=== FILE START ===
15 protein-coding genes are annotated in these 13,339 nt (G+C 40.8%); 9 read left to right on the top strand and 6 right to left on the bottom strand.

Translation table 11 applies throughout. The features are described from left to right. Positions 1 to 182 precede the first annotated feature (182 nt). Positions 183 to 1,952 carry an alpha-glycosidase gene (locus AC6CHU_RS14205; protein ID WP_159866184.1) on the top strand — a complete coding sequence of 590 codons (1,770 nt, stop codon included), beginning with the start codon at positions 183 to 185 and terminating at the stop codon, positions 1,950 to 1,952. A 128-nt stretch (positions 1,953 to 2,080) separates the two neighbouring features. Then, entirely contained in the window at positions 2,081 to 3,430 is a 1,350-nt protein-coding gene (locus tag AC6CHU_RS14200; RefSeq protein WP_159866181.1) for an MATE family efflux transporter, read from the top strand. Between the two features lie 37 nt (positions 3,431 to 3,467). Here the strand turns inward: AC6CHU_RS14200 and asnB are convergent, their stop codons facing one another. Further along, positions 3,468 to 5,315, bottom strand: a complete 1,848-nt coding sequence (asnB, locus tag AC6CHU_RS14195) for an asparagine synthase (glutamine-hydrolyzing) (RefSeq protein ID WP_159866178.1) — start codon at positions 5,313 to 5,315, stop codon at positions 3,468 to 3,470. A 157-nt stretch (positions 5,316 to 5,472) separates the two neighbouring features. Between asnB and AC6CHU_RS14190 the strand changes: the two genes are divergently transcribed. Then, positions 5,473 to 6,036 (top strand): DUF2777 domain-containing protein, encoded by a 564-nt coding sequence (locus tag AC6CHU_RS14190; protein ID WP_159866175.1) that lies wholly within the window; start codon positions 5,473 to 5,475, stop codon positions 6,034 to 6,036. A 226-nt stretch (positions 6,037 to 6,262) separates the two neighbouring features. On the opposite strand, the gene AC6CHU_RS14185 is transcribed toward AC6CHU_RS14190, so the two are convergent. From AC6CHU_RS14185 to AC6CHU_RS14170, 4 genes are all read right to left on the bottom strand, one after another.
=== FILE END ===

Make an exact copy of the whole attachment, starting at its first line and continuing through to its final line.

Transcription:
15 protein-coding genes are annotated in these 13,339 nt (G+C 40.8%); 9 read left to right on the top strand and 6 right to left on the bottom strand.

Translation table 11 applies throughout. The features are described from left to right. Positions 1 to 182 precede the first annotated feature (182 nt). Positions 183 to 1,952 carry an alpha-glycosidase gene (locus AC6CHU_RS14205; protein ID WP_159866184.1) on the top strand — a complete coding sequence of 590 codons (1,770 nt, stop codon included), beginning with the start codon at positions 183 to 185 and terminating at the stop codon, positions 1,950 to 1,952. A 128-nt stretch (positions 1,953 to 2,080) separates the two neighbouring features. Then, entirely contained in the window at positions 2,081 to 3,430 is a 1,350-nt protein-coding gene (locus tag AC6CHU_RS14200; RefSeq protein WP_159866181.1) for an MATE family efflux transporter, read from the top strand. Between the two features lie 37 nt (positions 3,431 to 3,467). Here the strand turns inward: AC6CHU_RS14200 and asnB are convergent, their stop codons facing one another. Further along, positions 3,468 to 5,315, bottom strand: a complete 1,848-nt coding sequence (asnB, locus tag AC6CHU_RS14195) for an asparagine synthase (glutamine-hydrolyzing) (RefSeq protein ID WP_159866178.1) — start codon at positions 5,313 to 5,315, stop codon at positions 3,468 to 3,470. A 157-nt stretch (positions 5,316 to 5,472) separates the two neighbouring features. Between asnB and AC6CHU_RS14190 the strand changes: the two genes are divergently transcribed. Then, positions 5,473 to 6,036 (top strand): DUF2777 domain-containing protein, encoded by a 564-nt coding sequence (locus tag AC6CHU_RS14190; protein ID WP_159866175.1) that lies wholly within the window; start codon positions 5,473 to 5,475, stop codon positions 6,034 to 6,036. A 226-nt stretch (positions 6,037 to 6,262) separates the two neighbouring features. On the opposite strand, the gene AC6CHU_RS14185 is transcribed toward AC6CHU_RS14190, so the two are convergent. From AC6CHU_RS14185 to AC6CHU_RS14170, 4 genes are all read right to left on the bottom strand, one after another.